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Remembering philosopher Gareth Evans, ‘one of the most brilliant minds of his generation’

Remembering philosopher Gareth Evans, ‘one of the most brilliant minds of his generation’

On Tuesday 30 April 75 students, teachers and guests from around the UK and overseas assembled at Dulwich College to remember philosopher Gareth Evans, whose life was cut short at just 34 years old.

Gathering in the newly named Evans Room, part of the College’s Old Library, guests heard fellow Dulwich alumnus, Professor Ian Phillips, Bloomberg Distinguished Professor of Philosophy and Brain Sciences at Johns Hopkins University, give a fascinating talk about Evans’ life and work. Professor Phillips demonstrated in a variety of ways Evans’ spectacular intellectual originality; he also brought to life the persistent tension between Evans’ love for and dedication to philosophy, one the one hand, and the difficulty, even anxiety, he experienced in doing philosophy, on the other.

Guests were also able to visit an exhibition of memorabilia curated by Dr Neil Croally, Head of Scholarship, and Mrs Calista Lucy, Keeper of the Archives, which included photographs, letters, school and university reports, as well as press coverage of his death.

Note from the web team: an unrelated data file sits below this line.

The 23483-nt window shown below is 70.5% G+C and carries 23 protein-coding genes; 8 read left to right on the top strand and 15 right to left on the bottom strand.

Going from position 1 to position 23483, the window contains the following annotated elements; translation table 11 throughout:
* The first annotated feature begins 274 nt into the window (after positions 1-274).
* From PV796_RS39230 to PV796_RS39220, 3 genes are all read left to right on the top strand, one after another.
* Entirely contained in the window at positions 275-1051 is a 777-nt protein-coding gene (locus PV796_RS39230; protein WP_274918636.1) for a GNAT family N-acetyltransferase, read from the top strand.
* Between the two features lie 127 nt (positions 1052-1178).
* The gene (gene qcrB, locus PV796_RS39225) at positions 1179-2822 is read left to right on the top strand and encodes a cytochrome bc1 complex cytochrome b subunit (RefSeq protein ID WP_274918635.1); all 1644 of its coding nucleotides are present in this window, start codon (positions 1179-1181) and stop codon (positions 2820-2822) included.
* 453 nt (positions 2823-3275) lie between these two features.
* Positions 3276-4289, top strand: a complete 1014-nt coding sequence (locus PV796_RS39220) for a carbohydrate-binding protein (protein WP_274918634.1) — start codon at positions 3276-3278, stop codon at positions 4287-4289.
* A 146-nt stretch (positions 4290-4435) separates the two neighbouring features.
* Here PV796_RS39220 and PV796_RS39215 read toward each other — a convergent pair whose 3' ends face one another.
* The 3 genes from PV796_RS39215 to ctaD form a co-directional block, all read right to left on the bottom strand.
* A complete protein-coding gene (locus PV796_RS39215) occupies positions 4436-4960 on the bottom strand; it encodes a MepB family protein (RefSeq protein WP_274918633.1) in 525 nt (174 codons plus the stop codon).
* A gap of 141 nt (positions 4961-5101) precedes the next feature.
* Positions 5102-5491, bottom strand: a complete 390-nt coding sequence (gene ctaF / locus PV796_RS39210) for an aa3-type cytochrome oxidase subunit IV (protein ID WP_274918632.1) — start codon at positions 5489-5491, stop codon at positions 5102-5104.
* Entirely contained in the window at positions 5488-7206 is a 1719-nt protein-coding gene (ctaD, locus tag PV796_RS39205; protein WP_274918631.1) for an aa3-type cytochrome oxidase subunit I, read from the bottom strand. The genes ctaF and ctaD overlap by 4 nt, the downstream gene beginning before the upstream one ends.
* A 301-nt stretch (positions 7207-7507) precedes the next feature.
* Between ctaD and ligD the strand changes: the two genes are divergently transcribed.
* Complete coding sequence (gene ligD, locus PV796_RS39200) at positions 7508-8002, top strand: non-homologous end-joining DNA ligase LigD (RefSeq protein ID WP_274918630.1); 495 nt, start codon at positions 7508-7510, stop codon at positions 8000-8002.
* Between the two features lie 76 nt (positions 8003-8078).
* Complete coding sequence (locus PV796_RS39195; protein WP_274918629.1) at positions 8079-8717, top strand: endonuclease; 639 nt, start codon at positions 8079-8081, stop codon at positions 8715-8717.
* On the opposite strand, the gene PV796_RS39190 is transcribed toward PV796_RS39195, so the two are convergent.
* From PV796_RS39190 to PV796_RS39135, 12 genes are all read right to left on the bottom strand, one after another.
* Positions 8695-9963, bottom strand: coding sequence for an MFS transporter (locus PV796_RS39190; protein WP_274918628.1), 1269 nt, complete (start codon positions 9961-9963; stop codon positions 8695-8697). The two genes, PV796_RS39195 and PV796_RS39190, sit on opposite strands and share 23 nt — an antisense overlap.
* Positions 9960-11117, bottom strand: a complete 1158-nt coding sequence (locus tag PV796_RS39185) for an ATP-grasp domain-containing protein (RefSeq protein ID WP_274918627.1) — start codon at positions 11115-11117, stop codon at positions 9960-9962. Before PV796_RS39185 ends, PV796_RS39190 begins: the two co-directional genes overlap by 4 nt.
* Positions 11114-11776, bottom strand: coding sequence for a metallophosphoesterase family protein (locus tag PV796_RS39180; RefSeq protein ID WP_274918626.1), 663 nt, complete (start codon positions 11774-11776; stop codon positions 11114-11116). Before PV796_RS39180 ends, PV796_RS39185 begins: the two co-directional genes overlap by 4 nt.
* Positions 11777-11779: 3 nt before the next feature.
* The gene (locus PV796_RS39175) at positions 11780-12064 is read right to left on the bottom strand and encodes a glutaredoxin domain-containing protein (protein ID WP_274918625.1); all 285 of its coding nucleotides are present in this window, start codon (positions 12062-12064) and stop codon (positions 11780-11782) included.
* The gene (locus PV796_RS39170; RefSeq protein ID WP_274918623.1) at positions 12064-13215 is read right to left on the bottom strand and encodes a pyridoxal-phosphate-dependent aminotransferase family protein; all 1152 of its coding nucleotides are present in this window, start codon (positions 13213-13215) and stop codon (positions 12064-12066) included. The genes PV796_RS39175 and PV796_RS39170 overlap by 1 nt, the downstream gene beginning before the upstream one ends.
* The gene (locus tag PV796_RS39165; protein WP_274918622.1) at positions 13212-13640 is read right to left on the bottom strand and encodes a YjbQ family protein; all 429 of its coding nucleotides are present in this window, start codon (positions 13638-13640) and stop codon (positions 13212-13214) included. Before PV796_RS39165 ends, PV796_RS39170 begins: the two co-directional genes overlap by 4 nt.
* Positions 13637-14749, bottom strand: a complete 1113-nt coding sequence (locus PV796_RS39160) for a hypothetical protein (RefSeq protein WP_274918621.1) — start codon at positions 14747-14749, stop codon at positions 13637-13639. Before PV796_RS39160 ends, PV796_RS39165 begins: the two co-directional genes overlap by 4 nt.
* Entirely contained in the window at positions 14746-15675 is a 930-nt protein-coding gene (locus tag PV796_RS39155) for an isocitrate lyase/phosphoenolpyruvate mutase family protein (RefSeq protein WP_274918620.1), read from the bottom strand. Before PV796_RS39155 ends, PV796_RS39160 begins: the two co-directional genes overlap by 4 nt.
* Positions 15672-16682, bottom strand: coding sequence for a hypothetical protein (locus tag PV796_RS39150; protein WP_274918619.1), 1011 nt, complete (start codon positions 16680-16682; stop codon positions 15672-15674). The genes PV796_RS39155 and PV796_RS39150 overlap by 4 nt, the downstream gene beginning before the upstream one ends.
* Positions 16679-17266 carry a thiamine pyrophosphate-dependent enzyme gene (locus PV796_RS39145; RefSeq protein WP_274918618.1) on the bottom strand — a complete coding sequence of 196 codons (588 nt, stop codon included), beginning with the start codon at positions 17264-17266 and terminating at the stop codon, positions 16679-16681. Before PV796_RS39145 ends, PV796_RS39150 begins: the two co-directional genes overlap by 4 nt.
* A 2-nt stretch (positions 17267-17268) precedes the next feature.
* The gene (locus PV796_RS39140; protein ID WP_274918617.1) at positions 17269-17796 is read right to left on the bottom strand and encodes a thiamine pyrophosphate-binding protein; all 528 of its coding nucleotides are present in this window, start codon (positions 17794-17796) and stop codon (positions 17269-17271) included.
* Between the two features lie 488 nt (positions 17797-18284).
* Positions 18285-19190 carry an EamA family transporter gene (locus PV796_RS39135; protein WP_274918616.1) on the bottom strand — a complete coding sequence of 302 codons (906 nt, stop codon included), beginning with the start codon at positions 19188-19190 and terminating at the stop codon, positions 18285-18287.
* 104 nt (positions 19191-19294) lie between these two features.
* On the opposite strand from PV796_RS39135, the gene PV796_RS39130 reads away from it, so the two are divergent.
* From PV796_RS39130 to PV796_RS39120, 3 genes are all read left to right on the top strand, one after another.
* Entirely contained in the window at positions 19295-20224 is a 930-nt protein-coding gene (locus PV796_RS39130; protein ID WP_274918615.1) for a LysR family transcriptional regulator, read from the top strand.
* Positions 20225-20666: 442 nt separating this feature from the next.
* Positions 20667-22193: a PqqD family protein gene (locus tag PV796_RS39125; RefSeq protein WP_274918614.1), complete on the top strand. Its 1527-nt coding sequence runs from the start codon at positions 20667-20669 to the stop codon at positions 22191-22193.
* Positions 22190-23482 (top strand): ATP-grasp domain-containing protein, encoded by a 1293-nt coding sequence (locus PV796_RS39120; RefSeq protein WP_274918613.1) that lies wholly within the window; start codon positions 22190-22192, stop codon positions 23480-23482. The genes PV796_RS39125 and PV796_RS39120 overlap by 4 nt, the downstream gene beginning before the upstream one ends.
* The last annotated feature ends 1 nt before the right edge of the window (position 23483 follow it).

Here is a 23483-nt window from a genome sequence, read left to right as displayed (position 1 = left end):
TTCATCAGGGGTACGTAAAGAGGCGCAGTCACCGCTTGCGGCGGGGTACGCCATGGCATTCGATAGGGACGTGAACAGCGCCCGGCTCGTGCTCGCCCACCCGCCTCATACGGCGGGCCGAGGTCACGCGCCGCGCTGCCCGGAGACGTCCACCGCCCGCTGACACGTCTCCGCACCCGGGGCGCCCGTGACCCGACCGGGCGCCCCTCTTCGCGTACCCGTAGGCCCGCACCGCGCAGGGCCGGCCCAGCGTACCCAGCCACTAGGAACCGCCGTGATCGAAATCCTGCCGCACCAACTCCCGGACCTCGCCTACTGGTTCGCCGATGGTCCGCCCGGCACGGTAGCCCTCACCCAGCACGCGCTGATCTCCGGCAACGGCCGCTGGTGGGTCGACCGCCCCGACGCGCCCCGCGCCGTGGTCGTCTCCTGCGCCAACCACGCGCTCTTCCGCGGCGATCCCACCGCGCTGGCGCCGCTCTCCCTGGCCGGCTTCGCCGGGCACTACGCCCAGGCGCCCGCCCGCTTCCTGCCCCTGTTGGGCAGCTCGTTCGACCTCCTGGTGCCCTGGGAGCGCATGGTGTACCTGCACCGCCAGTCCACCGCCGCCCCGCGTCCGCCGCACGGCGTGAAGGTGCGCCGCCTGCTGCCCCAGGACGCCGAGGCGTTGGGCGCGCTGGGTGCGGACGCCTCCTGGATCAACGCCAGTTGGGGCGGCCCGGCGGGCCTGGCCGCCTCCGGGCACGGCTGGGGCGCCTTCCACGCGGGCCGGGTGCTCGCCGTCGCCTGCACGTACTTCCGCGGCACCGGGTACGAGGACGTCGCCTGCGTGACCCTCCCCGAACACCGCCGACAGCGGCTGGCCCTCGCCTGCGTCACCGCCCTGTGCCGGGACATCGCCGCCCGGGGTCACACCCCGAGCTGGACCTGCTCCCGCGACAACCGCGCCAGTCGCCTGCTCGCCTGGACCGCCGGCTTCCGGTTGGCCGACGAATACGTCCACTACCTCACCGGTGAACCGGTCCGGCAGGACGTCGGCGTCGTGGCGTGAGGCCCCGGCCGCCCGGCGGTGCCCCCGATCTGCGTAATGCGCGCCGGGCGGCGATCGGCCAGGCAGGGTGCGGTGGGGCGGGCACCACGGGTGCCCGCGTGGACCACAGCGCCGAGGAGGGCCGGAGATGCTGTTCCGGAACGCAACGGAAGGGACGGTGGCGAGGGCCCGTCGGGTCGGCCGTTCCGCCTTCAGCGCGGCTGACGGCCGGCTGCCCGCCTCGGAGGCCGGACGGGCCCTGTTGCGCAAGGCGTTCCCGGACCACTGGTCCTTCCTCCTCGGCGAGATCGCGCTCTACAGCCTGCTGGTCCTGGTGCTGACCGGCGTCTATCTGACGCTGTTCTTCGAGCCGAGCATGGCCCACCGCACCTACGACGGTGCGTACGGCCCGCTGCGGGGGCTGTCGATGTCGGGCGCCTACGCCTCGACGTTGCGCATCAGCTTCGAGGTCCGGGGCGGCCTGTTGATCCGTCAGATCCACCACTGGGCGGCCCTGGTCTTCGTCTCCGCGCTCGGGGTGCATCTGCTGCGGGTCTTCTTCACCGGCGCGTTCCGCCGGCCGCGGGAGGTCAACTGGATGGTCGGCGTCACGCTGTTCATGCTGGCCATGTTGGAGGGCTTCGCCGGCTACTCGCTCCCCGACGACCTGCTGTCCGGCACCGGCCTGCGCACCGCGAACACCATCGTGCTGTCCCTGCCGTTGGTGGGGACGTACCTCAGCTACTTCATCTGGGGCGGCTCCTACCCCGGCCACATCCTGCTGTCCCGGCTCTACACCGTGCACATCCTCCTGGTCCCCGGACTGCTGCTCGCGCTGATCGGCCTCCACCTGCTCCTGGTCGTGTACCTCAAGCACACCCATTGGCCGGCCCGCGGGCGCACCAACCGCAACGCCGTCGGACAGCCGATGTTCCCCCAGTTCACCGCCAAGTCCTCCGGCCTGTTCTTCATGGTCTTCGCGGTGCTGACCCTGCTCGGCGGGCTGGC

Gareth Evans was born in London in 1946 and attended Granton Primary School in Streatham before winning a London County Council free place to study at Dulwich College, where he was a pupil from 1957 to 1963. In 1963 he won the Gladstone Open Scholarship in History at University College, Oxford, where he read Philosophy, Politics and Economics from 1964 to 1967.

In addition to his studies at the universities of Harvard and Berkeley, Gareth Evans was awarded a Fellowship at University College in 1969, and in 1979 was announced as Wilde Reader in Mental Philosophy at Oxford. During the 1970s he published important work in the philosophy of language, but towards the end of the decade his focus shifted to metaphysics and the philosophy of mind. ‘Everything he touched,’ wrote P.F. Strawson, his tutor and the Waynflete Professor of Metaphysics at Oxford, ‘he handled with the same energetic mastery, the same brilliance and originality.’ His obituary in The Times acknowledged that his early death had ‘robbed … philosophy of one of the most brilliant minds of his generation.’

Gareth Evans, in whom ‘the flame of life burned with a singular brightness’ (P.F. Strawson), died of cancer in 1980.

Gareth Evans talk and exhibition in the Old Library
Gareth Evans talk and exhibition in the Old Library
Gareth Evans talk and exhibition in the Old Library
Gareth Evans talk and exhibition in the Old Library
Gareth Evans talk and exhibition in the Old Library
Gareth Evans talk and exhibition in the Old Library
Gareth Evans talk and exhibition in the Old Library

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